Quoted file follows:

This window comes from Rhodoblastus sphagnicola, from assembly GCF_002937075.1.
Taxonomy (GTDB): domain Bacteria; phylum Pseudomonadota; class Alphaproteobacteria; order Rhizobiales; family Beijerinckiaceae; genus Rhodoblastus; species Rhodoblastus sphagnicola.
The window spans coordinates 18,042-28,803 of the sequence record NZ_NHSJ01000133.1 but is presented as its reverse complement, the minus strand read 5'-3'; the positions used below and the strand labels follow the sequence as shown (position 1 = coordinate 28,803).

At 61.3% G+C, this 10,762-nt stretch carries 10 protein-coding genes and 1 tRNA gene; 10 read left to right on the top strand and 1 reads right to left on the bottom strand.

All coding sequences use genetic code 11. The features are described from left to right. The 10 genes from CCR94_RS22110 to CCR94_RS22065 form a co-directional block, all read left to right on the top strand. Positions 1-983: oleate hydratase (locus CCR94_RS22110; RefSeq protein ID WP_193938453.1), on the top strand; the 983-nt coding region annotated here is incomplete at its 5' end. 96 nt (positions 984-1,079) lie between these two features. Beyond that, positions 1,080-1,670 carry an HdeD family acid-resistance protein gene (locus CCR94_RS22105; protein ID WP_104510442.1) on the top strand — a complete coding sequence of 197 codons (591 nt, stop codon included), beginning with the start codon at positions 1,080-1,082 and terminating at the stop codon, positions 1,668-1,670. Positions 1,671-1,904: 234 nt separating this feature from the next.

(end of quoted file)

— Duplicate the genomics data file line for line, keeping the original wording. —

This window comes from Rhodoblastus sphagnicola, from assembly GCF_002937075.1.
Taxonomy (GTDB): domain Bacteria; phylum Pseudomonadota; class Alphaproteobacteria; order Rhizobiales; family Beijerinckiaceae; genus Rhodoblastus; species Rhodoblastus sphagnicola.
The window spans coordinates 18,042-28,803 of the sequence record NZ_NHSJ01000133.1 but is presented as its reverse complement, the minus strand read 5'-3'; the positions used below and the strand labels follow the sequence as shown (position 1 = coordinate 28,803).

At 61.3% G+C, this 10,762-nt stretch carries 10 protein-coding genes and 1 tRNA gene; 10 read left to right on the top strand and 1 reads right to left on the bottom strand.

All coding sequences use genetic code 11. The features are described from left to right. The 10 genes from CCR94_RS22110 to CCR94_RS22065 form a co-directional block, all read left to right on the top strand. Positions 1-983: oleate hydratase (locus CCR94_RS22110; RefSeq protein ID WP_193938453.1), on the top strand; the 983-nt coding region annotated here is incomplete at its 5' end. 96 nt (positions 984-1,079) lie between these two features. Beyond that, positions 1,080-1,670 carry an HdeD family acid-resistance protein gene (locus CCR94_RS22105; protein ID WP_104510442.1) on the top strand — a complete coding sequence of 197 codons (591 nt, stop codon included), beginning with the start codon at positions 1,080-1,082 and terminating at the stop codon, positions 1,668-1,670. Positions 1,671-1,904: 234 nt separating this feature from the next.